Human Rights Defense Center – Mediajustice Willhoite

Willhoite Exessive Force Complaint

Jonathan Afanador, 26, filed a federal civil rights lawsuit against former Kennebec County jail guard Nathan Willhoite on July 6, 2020, alleging that Willhoite used excessive force on him. On July 6, 2021, the Human Rights Defense Center (HRDC), publisher of Prison Legal News and Criminal Legal News, filed an appeal in Maine state court against a denial of access to public information on the basis of constitutional rights, which was upheld. According to the lawsuit, a former inmate of the Kennebec County Jail had been subjected to excessive force by jail officials while in custody.

There was just one piece of documentation from the county showing a $1 payment, while the Maine County Commissioners Association (MCCA), the county’s insurer, notified HRDC that the compensation was $30,000.

The county and Willhoite were both named as defendants in the lawsuit. The incident occurred after Willhoite pepper sprayed Afanador, an African American man, without reason, according to him, and one of the other guards screamed a racial remark during it, according to him.

The action was captured on video, and it shows Willhoite and another security escorting Afanador from his cell into a communal area for a full physical examination. All of the detainees were directed to take a seat in the prison cafeteria. Viewers witnessed Willhoite grasp Afanador’s arm and pepper spray him in the face before slamming him to the ground. Afanador was allegedly brought to an isolation cell by Willhoiute and refused access to water or medical aid until the next day, according to the report. All of this was justified by Willhoite on the grounds that Afanador had refused to comply with the demand to sit.

According to 1 M.R.S.A. 408-A, HRDC filed a Freedom of Access request for all records related to the settlement after reading a story in the Portland Press Herald on May 3, 2021. In response, attorney Peter T. Marchesi of Wheeler & Arey of Waterville, Maine, the law firm serving as the county’s general counsel, produced three court documents and a settlement agreement, which stated that the lawsuit had been settled for “One Dollar and Other Good and Valuable Considerations” and contained a confidentiality clause, as well as three court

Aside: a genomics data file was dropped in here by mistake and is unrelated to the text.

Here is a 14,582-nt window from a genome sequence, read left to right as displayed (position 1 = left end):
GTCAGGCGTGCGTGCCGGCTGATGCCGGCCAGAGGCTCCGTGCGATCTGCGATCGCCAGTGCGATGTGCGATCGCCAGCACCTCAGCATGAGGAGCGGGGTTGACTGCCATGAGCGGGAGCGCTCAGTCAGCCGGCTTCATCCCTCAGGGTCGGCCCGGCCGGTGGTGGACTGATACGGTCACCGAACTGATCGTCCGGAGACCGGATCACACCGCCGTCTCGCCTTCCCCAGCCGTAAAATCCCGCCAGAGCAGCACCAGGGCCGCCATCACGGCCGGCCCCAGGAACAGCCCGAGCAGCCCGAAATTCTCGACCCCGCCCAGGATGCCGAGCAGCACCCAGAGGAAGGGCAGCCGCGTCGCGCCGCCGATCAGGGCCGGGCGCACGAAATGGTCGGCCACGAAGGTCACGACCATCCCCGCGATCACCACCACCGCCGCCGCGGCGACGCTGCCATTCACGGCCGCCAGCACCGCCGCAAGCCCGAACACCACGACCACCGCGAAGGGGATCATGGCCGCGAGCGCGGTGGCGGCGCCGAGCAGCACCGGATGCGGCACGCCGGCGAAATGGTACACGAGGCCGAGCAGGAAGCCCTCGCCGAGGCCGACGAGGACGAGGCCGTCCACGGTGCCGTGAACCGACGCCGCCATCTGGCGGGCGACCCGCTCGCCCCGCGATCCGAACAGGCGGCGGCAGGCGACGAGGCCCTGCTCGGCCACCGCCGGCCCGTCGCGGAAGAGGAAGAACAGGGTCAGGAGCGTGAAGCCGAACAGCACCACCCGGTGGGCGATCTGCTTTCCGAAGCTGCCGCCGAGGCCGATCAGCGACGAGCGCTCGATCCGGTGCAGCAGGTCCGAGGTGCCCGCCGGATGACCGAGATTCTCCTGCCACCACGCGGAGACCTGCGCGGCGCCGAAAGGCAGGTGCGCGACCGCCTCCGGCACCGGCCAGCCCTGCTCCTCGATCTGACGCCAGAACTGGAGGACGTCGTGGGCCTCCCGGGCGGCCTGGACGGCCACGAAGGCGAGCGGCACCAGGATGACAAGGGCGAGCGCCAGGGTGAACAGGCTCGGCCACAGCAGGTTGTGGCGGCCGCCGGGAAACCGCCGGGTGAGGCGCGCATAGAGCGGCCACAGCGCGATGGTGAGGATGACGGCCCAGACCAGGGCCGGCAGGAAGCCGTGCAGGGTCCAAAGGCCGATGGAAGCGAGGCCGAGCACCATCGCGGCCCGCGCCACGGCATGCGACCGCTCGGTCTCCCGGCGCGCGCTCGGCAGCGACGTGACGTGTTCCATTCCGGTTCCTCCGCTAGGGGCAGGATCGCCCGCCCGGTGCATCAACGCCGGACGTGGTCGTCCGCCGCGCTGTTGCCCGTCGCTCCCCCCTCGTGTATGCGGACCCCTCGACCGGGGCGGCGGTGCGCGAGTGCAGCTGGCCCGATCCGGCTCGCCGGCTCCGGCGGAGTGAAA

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documents. The amount of the payment was not disclosed by Marchesi since there was no additional settlement papers, although MCCA stated that the sum was $30,000.

As part of the appeal, HRDC collaborated with Portland-based American Civil Liberties Union Foundation attorneys Zachary L. Heiden and Emma E. Bond, who argued that no public agency could settle a complaint for $30,000 without producing paperwork detailing exactly how much money had been paid out. The county as well as the MCCA are identified as defendants in the appeals court case.

According to a press release from the Press Herald, Afanador was sentenced to four years in prison in May 2020 for two counts of major drugs trafficking, and Willhoite was no longer working at the facility. Willhoite was later hired by a separate law enforcement group,

according to Ken Mason, the sheriff of Kennebec County, Maine, who spoke with the Press Herald.

The case is Human Rights Defense Center v. Kennebec County, Maine Super. (Kennebec Co.), Case No. CV-21-131, which is available online.

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“The lack of transparency in how tax payer dollars are being spent to settle lawsuits involving racist excessive force cases against prisoners is especially troubling,” said PLN Editor Paul Wright. Another source of worry is the possibility that government officials are willfully misrepresenting to the public and the media about the result of lawsuits.


Source: PLN